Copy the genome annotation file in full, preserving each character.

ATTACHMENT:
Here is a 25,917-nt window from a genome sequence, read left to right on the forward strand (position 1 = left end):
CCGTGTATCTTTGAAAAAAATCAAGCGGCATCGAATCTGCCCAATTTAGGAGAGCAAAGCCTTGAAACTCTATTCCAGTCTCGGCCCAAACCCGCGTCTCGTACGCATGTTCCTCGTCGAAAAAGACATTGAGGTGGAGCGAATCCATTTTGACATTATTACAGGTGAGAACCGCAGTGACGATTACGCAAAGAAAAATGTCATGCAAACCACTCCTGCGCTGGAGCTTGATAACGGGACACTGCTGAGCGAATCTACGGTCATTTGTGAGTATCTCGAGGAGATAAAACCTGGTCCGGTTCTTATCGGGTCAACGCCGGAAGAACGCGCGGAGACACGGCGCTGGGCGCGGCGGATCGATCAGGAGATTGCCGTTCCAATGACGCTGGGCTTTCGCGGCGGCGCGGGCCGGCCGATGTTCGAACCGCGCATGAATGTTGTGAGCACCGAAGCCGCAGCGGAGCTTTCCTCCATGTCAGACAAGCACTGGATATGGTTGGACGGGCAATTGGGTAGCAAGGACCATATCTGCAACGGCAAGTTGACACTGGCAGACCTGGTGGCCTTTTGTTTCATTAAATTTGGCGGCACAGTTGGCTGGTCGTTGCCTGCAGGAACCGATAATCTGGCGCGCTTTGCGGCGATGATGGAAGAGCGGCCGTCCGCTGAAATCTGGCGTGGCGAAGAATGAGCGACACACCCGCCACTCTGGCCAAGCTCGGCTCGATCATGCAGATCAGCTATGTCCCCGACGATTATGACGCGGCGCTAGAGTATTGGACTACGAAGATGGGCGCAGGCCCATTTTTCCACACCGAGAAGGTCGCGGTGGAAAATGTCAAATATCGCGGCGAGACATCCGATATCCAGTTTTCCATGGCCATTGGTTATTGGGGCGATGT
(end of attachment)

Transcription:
Here is a 25,917-nt window from a genome sequence, read left to right on the forward strand (position 1 = left end):
CCGTGTATCTTTGAAAAAAATCAAGCGGCATCGAATCTGCCCAATTTAGGAGAGCAAAGCCTTGAAACTCTATTCCAGTCTCGGCCCAAACCCGCGTCTCGTACGCATGTTCCTCGTCGAAAAAGACATTGAGGTGGAGCGAATCCATTTTGACATTATTACAGGTGAGAACCGCAGTGACGATTACGCAAAGAAAAATGTCATGCAAACCACTCCTGCGCTGGAGCTTGATAACGGGACACTGCTGAGCGAATCTACGGTCATTTGTGAGTATCTCGAGGAGATAAAACCTGGTCCGGTTCTTATCGGGTCAACGCCGGAAGAACGCGCGGAGACACGGCGCTGGGCGCGGCGGATCGATCAGGAGATTGCCGTTCCAATGACGCTGGGCTTTCGCGGCGGCGCGGGCCGGCCGATGTTCGAACCGCGCATGAATGTTGTGAGCACCGAAGCCGCAGCGGAGCTTTCCTCCATGTCAGACAAGCACTGGATATGGTTGGACGGGCAATTGGGTAGCAAGGACCATATCTGCAACGGCAAGTTGACACTGGCAGACCTGGTGGCCTTTTGTTTCATTAAATTTGGCGGCACAGTTGGCTGGTCGTTGCCTGCAGGAACCGATAATCTGGCGCGCTTTGCGGCGATGATGGAAGAGCGGCCGTCCGCTGAAATCTGGCGTGGCGAAGAATGAGCGACACACCCGCCACTCTGGCCAAGCTCGGCTCGATCATGCAGATCAGCTATGTCCCCGACGATTATGACGCGGCGCTAGAGTATTGGACTACGAAGATGGGCGCAGGCCCATTTTTCCACACCGAGAAGGTCGCGGTGGAAAATGTCAAATATCGCGGCGAGACATCCGATATCCAGTTTTCCATGGCCATTGGTTATTGGGGCGATGT